A good place to start are these two videos that explain the basic concepts of the Johari Window and Transactional Analysis along with some applications to leadership:
Chapter 8 – Individual Frameworks (Johari Window Section) from The Power of the 2X2 Matrix: Using 2X2 Thinking to Solve Business Problems and Make Better Decisions (from Books 24X7). Available in the Trident Online Library.
Lowy, A., & Hood, P. (2004). The power of the 2 x 2 matrix: using 2 x 2 thinking to solve business problems and make better decisions. [Books24x7 version]. Available in the Trident Online Library.
Brown, D. (2014). Understanding transactional analysis to communicate. [Books24x7 version]. Available in the Trident Online Library.
Keep in mind that the concepts and applications of the Johari Window and Transactional Analysis are relatively difficult. So in addition to the videos, make sure to go through the following readings. Most of these readings are relatively short, so make sure to go through all of them before starting on your assignments:
Connor, M., & Pokora, J. (2012). Chapter 9: What are some useful tools and techniques? Coaching and Mentoring at Work: Developing Effective Practice. Maidenhead: McGraw-Hill Education, pp. 183-189. [EBSCO eBook Collection. Note: You dont have to read the whole chapter, just the first two sections on the Johari Window and Transactional Analysis]
Taylor, R. (2013). Confidence at work: Get it, feel it, keep it, 2nd edition. [Books24x7 version.] Available in the Trident Online Library. (Note: To access this book, from the Portal page, click ADDITIONAL LIBRARY RESOURCES. Scroll and click Skillsoft Books (BusinessPro and ITPro). Paste the book title into the search box, and click “GO.”)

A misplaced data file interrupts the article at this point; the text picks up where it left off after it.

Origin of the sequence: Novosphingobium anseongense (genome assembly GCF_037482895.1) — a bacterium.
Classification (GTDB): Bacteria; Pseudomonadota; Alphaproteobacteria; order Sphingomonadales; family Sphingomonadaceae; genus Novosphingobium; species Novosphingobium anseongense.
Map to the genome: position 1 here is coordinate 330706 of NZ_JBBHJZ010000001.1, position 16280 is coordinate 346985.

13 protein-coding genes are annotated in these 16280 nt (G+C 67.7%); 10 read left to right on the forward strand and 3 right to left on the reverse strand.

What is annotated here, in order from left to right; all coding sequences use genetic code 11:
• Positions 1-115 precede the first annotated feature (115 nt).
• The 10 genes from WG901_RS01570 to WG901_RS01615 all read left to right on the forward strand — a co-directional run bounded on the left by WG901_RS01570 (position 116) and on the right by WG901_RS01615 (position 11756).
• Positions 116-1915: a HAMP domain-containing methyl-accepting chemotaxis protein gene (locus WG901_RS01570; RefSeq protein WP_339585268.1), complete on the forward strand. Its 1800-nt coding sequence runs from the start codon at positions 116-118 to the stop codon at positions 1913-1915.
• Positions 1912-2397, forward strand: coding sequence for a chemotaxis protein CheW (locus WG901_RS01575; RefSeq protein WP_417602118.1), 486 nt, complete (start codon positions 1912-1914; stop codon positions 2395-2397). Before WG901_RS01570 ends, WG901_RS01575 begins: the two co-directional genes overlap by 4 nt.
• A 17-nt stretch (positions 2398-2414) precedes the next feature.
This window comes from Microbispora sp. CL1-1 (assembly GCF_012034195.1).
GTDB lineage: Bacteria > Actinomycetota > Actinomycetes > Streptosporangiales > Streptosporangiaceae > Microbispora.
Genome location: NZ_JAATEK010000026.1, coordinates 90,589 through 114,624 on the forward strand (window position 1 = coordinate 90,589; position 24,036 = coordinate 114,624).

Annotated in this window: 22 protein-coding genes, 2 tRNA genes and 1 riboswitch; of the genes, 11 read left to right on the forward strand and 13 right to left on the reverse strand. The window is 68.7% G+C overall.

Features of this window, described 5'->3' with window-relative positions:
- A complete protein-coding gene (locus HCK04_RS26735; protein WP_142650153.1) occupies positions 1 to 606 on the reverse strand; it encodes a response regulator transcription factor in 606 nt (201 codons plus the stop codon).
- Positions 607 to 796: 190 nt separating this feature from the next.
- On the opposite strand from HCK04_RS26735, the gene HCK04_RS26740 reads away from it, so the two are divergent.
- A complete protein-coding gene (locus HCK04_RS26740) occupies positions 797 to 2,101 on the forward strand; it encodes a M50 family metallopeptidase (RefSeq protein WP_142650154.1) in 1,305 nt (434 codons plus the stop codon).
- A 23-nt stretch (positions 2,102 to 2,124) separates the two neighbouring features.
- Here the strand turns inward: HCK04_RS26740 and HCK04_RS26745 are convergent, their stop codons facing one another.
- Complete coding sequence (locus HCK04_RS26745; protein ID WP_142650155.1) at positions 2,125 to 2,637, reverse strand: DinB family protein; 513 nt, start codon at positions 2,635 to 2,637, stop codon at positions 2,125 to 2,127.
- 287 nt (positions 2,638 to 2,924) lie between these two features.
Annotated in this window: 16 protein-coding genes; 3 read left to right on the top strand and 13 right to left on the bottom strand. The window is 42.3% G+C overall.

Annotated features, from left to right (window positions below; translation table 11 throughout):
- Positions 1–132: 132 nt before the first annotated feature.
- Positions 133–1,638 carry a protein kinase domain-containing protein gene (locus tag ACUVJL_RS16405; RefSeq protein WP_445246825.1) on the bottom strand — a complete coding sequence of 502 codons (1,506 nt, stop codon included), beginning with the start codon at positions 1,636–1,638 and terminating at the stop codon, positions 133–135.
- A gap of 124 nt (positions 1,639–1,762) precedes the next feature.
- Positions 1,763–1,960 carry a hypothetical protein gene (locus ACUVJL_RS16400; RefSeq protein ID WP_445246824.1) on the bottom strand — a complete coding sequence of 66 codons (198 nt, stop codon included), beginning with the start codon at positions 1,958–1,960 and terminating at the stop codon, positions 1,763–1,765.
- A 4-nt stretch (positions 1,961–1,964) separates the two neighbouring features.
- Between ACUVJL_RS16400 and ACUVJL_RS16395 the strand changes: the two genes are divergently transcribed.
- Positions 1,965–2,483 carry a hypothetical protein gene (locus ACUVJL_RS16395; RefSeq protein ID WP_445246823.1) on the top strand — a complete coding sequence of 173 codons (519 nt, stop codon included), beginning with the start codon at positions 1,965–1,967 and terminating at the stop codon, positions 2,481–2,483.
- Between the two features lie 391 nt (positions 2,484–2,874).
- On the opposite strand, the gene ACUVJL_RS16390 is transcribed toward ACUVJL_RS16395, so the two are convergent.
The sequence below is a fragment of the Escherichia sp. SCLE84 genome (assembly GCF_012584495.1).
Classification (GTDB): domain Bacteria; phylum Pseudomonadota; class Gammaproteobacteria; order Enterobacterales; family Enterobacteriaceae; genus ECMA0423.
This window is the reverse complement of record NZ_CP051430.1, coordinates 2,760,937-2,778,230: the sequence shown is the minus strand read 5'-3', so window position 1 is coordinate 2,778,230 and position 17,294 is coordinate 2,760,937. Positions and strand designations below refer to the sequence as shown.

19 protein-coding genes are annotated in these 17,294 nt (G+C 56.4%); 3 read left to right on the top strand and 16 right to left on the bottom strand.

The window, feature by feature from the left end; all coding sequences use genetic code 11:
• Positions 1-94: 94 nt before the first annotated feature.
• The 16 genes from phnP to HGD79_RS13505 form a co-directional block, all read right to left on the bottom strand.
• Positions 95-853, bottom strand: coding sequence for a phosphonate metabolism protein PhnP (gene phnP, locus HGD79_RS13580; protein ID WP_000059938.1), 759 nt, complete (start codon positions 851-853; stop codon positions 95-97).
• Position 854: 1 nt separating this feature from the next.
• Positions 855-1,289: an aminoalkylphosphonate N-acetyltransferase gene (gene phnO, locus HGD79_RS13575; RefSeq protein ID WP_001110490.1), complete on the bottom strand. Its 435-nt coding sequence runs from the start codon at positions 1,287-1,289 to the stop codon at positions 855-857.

Chapman, A. (2003). Johari window. Retrieved from https://apps.cfli.wisc.edu/johari/support/JohariExplainChapman2003.pdf
For those of you who are still a bit unclear on some of the concepts or want to brush up a bit more, some of the optional material below includes a couple of additional videos. There is also another book chapter which is a little longer than some of the other readings but explains the Johari Window in fairly simple and clear terms.
If you and a group of friends or coworkers want to try to find out what your Johari Windows looks like, there is a link to a popular Johari Window Interactive tool below.
Patchin, S. (2015).Leadership and the Johari Window Part 2. The Tru Group. https://www.youtube.com/watch?v=VHu02S9-d1A:
MacLennan, J. (2008). Chapter 3: Self and others (2008). Interpersonal Communication for Canadians: An Interdisciplinary Approach. Oxford University Press, UK [Proquest. Note: make sure to view PDF file. When you search for these reading search only on the title of the book]
McKay, M., Fanning, P., & Davis, M. (2009). Chapter 2: Self-disclosure. Messages: The Communication Skills Book. Oakland, Calif: New Harbinger Publications. [EBSCO eBook Collection]
Discussion: Transactional Analysis and Johari Window in TV and Movies
Continuing with the theme of the Module 1 Discussion, do some diagnosis of a conversation from your favorite TV show or movie that demonstrates some aspect of Transactional Analysis. Which character was the parent and which one was the child? Or did both act like adults? Explain how Transactional Analysis applies to this scene. Also, if any of the characters in this show has a blind spot or hidden area, share this diagnosis with the class as well. This post should be within the first few days of the module.
For the second week of the module, start paying close attention to some interactions in your daily life. Did you have any conversations or confrontations that could be analyzed using Transactional Analysis? Did you change your own communication approach based on what you learned in this module about Transactional Analysis?